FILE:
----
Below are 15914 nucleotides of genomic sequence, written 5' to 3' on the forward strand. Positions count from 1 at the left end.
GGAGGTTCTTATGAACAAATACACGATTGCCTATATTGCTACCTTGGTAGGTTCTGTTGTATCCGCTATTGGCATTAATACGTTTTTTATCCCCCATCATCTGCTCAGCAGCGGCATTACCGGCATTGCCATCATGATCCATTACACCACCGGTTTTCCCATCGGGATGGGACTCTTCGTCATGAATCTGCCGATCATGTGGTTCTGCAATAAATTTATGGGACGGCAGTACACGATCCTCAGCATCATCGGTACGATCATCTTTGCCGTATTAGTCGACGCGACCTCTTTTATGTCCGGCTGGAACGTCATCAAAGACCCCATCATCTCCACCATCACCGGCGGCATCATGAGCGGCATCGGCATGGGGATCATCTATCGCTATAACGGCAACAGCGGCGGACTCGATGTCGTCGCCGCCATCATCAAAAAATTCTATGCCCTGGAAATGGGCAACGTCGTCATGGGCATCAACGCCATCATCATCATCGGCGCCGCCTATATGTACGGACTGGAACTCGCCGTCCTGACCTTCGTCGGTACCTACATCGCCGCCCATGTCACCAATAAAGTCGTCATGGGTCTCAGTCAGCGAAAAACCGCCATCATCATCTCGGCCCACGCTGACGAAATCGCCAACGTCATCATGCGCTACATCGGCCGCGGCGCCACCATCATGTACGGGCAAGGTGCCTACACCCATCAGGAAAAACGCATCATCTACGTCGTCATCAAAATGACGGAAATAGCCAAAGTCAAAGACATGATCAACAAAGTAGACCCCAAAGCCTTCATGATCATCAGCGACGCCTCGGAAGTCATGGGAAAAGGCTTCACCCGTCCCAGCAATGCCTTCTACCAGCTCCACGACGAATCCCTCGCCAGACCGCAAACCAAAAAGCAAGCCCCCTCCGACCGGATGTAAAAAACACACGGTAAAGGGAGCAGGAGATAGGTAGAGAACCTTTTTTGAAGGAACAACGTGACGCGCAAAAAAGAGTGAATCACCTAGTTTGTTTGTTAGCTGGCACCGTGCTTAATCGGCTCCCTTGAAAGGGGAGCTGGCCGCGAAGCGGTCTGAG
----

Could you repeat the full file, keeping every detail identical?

Below are 15914 nucleotides of genomic sequence, written 5' to 3' on the forward strand. Positions count from 1 at the left end.
GGAGGTTCTTATGAACAAATACACGATTGCCTATATTGCTACCTTGGTAGGTTCTGTTGTATCCGCTATTGGCATTAATACGTTTTTTATCCCCCATCATCTGCTCAGCAGCGGCATTACCGGCATTGCCATCATGATCCATTACACCACCGGTTTTCCCATCGGGATGGGACTCTTCGTCATGAATCTGCCGATCATGTGGTTCTGCAATAAATTTATGGGACGGCAGTACACGATCCTCAGCATCATCGGTACGATCATCTTTGCCGTATTAGTCGACGCGACCTCTTTTATGTCCGGCTGGAACGTCATCAAAGACCCCATCATCTCCACCATCACCGGCGGCATCATGAGCGGCATCGGCATGGGGATCATCTATCGCTATAACGGCAACAGCGGCGGACTCGATGTCGTCGCCGCCATCATCAAAAAATTCTATGCCCTGGAAATGGGCAACGTCGTCATGGGCATCAACGCCATCATCATCATCGGCGCCGCCTATATGTACGGACTGGAACTCGCCGTCCTGACCTTCGTCGGTACCTACATCGCCGCCCATGTCACCAATAAAGTCGTCATGGGTCTCAGTCAGCGAAAAACCGCCATCATCATCTCGGCCCACGCTGACGAAATCGCCAACGTCATCATGCGCTACATCGGCCGCGGCGCCACCATCATGTACGGGCAAGGTGCCTACACCCATCAGGAAAAACGCATCATCTACGTCGTCATCAAAATGACGGAAATAGCCAAAGTCAAAGACATGATCAACAAAGTAGACCCCAAAGCCTTCATGATCATCAGCGACGCCTCGGAAGTCATGGGAAAAGGCTTCACCCGTCCCAGCAATGCCTTCTACCAGCTCCACGACGAATCCCTCGCCAGACCGCAAACCAAAAAGCAAGCCCCCTCCGACCGGATGTAAAAAACACACGGTAAAGGGAGCAGGAGATAGGTAGAGAACCTTTTTTGAAGGAACAACGTGACGCGCAAAAAAGAGTGAATCACCTAGTTTGTTTGTTAGCTGGCACCGTGCTTAATCGGCTCCCTTGAAAGGGGAGCTGGCCGCGAAGCGGTCTGAG